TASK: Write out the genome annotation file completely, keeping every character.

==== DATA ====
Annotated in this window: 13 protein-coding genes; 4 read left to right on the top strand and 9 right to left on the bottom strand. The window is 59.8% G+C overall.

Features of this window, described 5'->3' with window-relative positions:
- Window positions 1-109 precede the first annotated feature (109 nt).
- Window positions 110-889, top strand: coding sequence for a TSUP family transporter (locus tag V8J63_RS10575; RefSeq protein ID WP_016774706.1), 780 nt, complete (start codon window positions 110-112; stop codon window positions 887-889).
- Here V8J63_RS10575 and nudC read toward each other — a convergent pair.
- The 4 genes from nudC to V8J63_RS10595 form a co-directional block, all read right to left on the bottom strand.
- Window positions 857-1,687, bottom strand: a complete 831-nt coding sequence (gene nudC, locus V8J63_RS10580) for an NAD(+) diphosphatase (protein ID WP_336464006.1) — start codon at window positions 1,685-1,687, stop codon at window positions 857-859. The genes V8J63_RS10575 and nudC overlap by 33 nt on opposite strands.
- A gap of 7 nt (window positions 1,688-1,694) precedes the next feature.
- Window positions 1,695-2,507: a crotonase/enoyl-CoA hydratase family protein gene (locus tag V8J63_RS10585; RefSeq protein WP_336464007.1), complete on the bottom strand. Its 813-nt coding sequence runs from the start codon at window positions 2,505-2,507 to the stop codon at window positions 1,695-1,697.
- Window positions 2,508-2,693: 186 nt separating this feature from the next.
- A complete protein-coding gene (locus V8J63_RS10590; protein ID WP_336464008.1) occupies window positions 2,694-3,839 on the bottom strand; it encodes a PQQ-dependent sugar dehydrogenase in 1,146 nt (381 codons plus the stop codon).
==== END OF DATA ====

Annotated in this window: 13 protein-coding genes; 4 read left to right on the top strand and 9 right to left on the bottom strand. The window is 59.8% G+C overall.

Features of this window, described 5'->3' with window-relative positions:
- Window positions 1-109 precede the first annotated feature (109 nt).
- Window positions 110-889, top strand: coding sequence for a TSUP family transporter (locus tag V8J63_RS10575; RefSeq protein ID WP_016774706.1), 780 nt, complete (start codon window positions 110-112; stop codon window positions 887-889).
- Here V8J63_RS10575 and nudC read toward each other — a convergent pair.
- The 4 genes from nudC to V8J63_RS10595 form a co-directional block, all read right to left on the bottom strand.
- Window positions 857-1,687, bottom strand: a complete 831-nt coding sequence (gene nudC, locus V8J63_RS10580) for an NAD(+) diphosphatase (protein ID WP_336464006.1) — start codon at window positions 1,685-1,687, stop codon at window positions 857-859. The genes V8J63_RS10575 and nudC overlap by 33 nt on opposite strands.
- A gap of 7 nt (window positions 1,688-1,694) precedes the next feature.
- Window positions 1,695-2,507: a crotonase/enoyl-CoA hydratase family protein gene (locus tag V8J63_RS10585; RefSeq protein WP_336464007.1), complete on the bottom strand. Its 813-nt coding sequence runs from the start codon at window positions 2,505-2,507 to the stop codon at window positions 1,695-1,697.
- Window positions 2,508-2,693: 186 nt separating this feature from the next.
- A complete protein-coding gene (locus V8J63_RS10590; protein ID WP_336464008.1) occupies window positions 2,694-3,839 on the bottom strand; it encodes a PQQ-dependent sugar dehydrogenase in 1,146 nt (381 codons plus the stop codon).